Thanks to Tom Hanks and his love for typewriters, I now have Hanxwriter on my iPad and I couldn’t be any more happier than I am now – for a Thursday.
Who cares if I forgot to water the lawn before 9am? Or that it’s almost ten and the kiddo hasn’t had breakfast yet (I’ll make oatmeal right after this – I promise!) when I just wrote typed my first nonet on a virtual typewriter!
I received my first typewriter when
I was twelve years old, my mind filled
with stories dying to be
set free. Each day I typed
late into the night
till neighbors yelled,
"Go to bed!
It’s that time of the week again, when I share my world, thanks to Cee’s lovely questions that seek to pry the answers from my perennially distracted brain. Here are the answers that I’ve managed to lasso so far this week.
For your blog do you basically use Windows or Mac, laptop, desktop, pad, or phone?
Except for Mr. M’s kindle, we have an Apple orchard in the house. I usually write on my Macbook Pro, and when that is turned off, I continue on my iPad. When I am on the go, I often continue the craziness on my iPhone. I used to be a Dell girl for the longest time, till my brother convinced me to buy a Macbook in 2005. It took me a year to warm up to it, but the moment I did, there was no turning back.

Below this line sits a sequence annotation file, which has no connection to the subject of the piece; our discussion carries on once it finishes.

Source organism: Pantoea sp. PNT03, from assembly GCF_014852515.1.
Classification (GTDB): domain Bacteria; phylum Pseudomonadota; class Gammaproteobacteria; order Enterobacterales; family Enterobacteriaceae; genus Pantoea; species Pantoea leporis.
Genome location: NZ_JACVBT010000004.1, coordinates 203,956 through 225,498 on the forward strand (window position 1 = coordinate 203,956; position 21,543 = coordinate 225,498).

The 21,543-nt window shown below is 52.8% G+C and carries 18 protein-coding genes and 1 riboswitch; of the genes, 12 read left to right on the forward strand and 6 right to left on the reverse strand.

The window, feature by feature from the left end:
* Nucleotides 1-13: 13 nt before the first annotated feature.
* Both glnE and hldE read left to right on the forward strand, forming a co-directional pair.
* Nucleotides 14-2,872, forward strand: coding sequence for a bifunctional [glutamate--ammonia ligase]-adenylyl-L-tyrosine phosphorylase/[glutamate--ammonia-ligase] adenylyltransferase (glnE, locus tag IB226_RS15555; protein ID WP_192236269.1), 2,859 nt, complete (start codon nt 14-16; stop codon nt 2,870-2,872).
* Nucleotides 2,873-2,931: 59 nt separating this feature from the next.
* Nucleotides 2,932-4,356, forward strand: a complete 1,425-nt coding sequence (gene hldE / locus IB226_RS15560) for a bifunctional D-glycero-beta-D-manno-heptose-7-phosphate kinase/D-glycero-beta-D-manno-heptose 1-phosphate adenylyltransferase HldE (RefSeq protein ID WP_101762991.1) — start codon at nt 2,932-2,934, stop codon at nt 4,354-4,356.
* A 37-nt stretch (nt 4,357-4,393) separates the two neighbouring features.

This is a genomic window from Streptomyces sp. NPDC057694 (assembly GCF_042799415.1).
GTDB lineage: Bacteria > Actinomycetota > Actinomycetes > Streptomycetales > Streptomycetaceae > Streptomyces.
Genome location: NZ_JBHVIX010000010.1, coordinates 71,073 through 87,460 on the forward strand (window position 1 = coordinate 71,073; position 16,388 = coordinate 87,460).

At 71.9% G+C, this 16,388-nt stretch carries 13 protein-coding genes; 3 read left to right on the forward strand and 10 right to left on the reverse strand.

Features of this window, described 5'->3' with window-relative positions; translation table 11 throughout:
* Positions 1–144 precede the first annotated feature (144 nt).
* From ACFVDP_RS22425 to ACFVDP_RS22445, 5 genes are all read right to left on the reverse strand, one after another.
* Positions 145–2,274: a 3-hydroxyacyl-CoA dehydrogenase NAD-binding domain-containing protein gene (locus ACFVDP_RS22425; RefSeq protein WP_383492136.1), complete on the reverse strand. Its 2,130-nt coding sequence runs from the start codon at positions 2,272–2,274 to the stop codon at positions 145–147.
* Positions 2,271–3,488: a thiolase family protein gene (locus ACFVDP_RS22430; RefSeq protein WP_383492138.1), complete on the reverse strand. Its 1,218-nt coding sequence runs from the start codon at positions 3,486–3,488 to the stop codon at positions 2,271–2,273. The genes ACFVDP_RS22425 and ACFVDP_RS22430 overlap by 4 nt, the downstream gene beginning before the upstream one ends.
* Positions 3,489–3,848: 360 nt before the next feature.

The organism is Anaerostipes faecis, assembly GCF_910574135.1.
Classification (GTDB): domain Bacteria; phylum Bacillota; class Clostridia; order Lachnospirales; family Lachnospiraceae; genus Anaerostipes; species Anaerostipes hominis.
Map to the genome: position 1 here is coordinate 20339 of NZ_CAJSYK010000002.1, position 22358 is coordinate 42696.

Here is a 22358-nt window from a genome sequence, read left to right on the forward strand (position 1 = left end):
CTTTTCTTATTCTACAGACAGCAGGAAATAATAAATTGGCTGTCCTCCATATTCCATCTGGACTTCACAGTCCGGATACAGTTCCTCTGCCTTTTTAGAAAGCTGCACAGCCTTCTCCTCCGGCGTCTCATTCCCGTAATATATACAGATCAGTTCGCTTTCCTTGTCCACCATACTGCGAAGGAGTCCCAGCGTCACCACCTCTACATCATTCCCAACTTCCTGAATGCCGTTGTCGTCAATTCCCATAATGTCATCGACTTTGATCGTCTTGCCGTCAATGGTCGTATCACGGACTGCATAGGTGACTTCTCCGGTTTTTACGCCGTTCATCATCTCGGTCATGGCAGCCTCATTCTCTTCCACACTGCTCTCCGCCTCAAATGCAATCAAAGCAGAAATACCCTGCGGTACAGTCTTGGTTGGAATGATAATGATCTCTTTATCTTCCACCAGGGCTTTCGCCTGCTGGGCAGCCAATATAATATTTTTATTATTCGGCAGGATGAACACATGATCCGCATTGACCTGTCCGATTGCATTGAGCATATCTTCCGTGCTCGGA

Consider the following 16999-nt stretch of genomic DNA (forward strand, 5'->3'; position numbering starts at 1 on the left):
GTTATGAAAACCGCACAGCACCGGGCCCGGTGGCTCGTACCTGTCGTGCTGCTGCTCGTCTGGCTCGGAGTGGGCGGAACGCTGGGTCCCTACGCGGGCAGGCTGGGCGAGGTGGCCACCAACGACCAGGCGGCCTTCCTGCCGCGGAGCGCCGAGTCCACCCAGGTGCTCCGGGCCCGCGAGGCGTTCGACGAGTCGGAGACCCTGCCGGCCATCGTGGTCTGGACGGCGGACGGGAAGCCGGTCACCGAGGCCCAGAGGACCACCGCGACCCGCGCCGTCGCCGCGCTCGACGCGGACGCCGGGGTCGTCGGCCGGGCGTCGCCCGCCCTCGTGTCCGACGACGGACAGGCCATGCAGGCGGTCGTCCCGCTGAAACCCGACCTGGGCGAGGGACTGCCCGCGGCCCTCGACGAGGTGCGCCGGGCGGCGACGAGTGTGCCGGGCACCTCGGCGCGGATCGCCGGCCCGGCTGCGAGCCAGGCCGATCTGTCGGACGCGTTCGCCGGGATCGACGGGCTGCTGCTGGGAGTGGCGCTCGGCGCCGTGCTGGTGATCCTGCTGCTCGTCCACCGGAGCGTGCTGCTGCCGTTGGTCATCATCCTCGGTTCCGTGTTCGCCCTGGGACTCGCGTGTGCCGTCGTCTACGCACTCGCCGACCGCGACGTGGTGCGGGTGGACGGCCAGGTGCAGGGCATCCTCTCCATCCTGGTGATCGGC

As a kid, what did you want to be when you grew up?
I always wanted to own a business like my father. I loved hanging out in his office as a little girl, and I loved playing with the check imprinter and all the other cool things on his desk. I loved how everyone looked up to him for everything they needed.
But when my parents divorced, and we lived next to my maternal grandparents, I decided that I wanted to be an archaeologist or a geologist. I had a favorite book on geodes that I read every night, and I was also obsessed with mummies, especially Tutankhamun.
Did you grow up in a small or big town? Did you like it?
I grew up in a big city – at least for the Philippines, it was a big city. Cebu City was the first Spanish settlement and the oldest city in the country. But it was also very crowded. We lived in a nice house, but because we lived close to a medical university, we were surrounded by boarding houses, and anyone who was smart rented out their rooms to the students needing room and board. There were no sidewalks on the narrow streets and so you basically had to watch yourself as you walked to the convenience store (which we called sari-sari store) though there was one that was just across the street from the compound where we lived next to my maternal grandparents and my aunts and uncles.
I guess I liked it. It was the only world I knew, and while we did go on vacation to less crowded places, I learned early on it’s not the place that matters, it’s the people around you.
How old would you be if you didn’t know how old you are?
Probably 30. Old enough to know better, but young enough to still get away with crap I wouldn’t be able to get away with now. 30 was also the time that I had the best time of my life being single – playing beach volleyball, hanging out with friends and discovering myself.